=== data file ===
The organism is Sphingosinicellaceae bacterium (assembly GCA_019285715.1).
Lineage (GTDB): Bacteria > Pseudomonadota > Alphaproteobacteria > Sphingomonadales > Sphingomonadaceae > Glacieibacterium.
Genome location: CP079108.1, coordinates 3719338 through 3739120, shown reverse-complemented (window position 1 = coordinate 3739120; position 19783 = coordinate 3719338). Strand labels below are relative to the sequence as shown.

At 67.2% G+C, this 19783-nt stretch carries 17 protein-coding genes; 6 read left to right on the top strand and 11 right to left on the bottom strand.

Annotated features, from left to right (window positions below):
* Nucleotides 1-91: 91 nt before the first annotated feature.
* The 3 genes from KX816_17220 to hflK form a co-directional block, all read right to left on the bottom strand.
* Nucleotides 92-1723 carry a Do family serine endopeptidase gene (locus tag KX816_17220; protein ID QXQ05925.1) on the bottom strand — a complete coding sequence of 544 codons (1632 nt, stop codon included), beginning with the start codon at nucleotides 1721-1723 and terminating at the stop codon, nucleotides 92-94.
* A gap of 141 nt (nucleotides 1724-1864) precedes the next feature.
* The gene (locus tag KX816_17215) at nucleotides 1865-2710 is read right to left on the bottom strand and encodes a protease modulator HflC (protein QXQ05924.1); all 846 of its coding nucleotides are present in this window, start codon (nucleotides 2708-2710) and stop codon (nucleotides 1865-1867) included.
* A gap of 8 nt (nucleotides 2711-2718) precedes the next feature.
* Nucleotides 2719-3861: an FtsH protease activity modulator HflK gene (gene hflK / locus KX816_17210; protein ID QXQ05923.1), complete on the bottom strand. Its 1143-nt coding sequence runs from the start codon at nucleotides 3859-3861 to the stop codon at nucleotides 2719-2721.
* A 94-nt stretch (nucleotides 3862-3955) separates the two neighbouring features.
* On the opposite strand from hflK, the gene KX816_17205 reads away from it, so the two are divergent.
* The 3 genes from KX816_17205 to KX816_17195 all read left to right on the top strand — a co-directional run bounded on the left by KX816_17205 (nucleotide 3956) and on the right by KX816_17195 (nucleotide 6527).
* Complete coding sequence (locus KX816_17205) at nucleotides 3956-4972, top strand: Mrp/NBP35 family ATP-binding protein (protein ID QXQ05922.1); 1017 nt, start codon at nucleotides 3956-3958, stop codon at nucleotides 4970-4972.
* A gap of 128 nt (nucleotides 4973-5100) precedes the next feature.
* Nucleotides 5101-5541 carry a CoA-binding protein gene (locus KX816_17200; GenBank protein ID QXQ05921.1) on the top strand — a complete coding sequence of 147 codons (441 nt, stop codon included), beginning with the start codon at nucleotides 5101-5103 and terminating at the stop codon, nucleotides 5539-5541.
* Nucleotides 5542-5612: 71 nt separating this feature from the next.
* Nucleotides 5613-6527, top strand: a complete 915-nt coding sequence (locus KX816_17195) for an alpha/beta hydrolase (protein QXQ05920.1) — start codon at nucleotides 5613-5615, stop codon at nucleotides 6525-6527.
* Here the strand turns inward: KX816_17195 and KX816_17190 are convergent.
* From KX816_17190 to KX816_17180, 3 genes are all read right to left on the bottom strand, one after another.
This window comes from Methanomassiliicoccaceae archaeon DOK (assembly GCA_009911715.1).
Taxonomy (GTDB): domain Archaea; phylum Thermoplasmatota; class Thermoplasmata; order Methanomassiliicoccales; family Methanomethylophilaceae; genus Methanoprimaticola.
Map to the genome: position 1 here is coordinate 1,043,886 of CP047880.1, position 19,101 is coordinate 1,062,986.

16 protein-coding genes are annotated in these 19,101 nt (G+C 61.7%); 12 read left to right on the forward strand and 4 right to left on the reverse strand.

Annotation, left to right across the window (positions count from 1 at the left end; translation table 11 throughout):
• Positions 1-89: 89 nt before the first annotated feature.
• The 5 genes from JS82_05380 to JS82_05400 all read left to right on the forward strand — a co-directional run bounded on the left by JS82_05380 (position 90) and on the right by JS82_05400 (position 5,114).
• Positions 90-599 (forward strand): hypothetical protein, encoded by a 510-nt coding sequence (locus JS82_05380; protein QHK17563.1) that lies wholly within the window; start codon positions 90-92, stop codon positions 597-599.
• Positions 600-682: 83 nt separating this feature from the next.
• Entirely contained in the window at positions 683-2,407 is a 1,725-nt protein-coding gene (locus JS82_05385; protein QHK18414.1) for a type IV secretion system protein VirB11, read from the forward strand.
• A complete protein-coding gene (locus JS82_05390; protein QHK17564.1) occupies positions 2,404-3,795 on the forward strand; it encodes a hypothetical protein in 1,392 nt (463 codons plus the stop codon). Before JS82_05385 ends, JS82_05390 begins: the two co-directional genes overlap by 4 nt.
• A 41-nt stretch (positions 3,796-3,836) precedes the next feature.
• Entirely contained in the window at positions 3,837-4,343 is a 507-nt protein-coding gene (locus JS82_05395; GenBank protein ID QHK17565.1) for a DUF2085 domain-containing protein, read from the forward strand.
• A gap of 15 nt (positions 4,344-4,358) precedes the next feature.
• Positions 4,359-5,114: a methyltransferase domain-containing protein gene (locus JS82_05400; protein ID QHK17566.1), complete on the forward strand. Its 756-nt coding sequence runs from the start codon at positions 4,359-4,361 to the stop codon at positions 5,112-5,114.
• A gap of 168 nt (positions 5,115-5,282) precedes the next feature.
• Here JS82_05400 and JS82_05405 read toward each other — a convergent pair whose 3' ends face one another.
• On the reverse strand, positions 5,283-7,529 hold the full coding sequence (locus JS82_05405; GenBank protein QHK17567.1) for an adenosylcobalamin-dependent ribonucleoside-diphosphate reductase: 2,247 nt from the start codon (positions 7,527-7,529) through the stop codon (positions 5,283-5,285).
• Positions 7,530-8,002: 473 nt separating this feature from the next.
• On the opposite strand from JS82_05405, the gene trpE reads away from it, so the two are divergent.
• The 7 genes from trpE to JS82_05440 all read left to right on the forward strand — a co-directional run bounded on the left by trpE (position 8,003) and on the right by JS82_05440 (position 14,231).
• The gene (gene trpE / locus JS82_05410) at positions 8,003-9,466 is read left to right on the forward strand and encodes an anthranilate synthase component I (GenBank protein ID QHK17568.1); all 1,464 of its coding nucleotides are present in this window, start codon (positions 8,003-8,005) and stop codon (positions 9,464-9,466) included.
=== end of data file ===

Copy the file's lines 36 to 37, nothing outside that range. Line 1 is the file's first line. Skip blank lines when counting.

• A gap of 15 nt (positions 4,344-4,358) precedes the next feature.
• Positions 4,359-5,114: a methyltransferase domain-containing protein gene (locus JS82_05400; protein ID QHK17566.1), complete on the forward strand. Its 756-nt coding sequence runs from the start codon at positions 4,359-4,361 to the stop codon at positions 5,112-5,114.